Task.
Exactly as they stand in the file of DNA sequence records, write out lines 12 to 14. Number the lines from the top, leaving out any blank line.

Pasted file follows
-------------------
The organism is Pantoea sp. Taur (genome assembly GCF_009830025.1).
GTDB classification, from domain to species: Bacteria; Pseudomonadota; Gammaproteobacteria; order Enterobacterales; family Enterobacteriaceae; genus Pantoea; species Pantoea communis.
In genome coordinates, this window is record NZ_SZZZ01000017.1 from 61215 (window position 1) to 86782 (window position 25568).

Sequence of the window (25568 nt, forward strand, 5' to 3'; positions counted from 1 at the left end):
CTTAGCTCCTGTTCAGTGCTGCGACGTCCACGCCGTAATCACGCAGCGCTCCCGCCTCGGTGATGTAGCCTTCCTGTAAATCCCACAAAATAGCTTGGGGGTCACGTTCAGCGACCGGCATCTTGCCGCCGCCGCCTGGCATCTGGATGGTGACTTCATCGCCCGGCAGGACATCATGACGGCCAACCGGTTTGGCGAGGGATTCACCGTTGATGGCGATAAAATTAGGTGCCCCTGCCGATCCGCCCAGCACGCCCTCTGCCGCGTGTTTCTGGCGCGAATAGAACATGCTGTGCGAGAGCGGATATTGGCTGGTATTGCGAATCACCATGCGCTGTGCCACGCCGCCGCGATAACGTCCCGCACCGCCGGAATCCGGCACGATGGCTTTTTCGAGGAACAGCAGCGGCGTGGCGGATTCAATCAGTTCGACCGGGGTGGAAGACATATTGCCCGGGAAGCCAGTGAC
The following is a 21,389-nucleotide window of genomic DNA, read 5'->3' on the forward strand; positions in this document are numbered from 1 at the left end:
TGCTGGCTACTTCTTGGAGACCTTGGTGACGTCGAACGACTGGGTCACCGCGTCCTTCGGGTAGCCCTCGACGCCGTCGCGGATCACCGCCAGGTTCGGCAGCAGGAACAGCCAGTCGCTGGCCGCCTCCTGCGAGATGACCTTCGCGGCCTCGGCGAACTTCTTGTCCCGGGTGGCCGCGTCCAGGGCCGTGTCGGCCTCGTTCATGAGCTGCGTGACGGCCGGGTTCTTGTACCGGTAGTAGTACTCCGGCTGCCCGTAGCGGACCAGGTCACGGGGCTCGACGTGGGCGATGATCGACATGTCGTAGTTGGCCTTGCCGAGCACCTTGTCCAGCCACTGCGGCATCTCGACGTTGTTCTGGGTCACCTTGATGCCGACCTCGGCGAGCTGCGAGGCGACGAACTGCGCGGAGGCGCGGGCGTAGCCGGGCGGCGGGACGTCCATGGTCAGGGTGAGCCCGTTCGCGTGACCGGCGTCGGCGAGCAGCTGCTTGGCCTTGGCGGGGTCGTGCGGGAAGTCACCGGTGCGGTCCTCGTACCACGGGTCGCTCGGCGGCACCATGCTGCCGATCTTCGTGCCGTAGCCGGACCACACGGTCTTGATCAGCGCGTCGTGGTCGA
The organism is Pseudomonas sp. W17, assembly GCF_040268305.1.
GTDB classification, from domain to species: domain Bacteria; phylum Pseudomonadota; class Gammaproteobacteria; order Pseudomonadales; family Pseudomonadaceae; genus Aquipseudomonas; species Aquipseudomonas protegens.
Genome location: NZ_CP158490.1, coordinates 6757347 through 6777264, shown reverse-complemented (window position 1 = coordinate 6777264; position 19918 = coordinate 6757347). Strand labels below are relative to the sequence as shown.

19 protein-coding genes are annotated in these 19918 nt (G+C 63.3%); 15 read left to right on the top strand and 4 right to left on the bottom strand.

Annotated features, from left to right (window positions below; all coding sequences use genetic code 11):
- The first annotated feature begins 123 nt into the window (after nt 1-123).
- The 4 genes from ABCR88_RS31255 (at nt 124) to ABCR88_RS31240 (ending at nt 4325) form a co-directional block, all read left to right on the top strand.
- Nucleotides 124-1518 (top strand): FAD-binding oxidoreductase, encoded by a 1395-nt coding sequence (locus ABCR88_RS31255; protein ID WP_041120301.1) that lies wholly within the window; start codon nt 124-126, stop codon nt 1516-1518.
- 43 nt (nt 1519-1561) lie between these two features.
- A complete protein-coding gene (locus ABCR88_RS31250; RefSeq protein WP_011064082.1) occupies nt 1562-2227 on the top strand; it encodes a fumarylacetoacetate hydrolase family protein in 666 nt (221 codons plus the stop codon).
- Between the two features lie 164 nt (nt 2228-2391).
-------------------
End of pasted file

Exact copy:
Annotated features, from left to right (window positions below; all coding sequences use genetic code 11):
- The first annotated feature begins 123 nt into the window (after nt 1-123).
- The 4 genes from ABCR88_RS31255 (at nt 124) to ABCR88_RS31240 (ending at nt 4325) form a co-directional block, all read left to right on the top strand.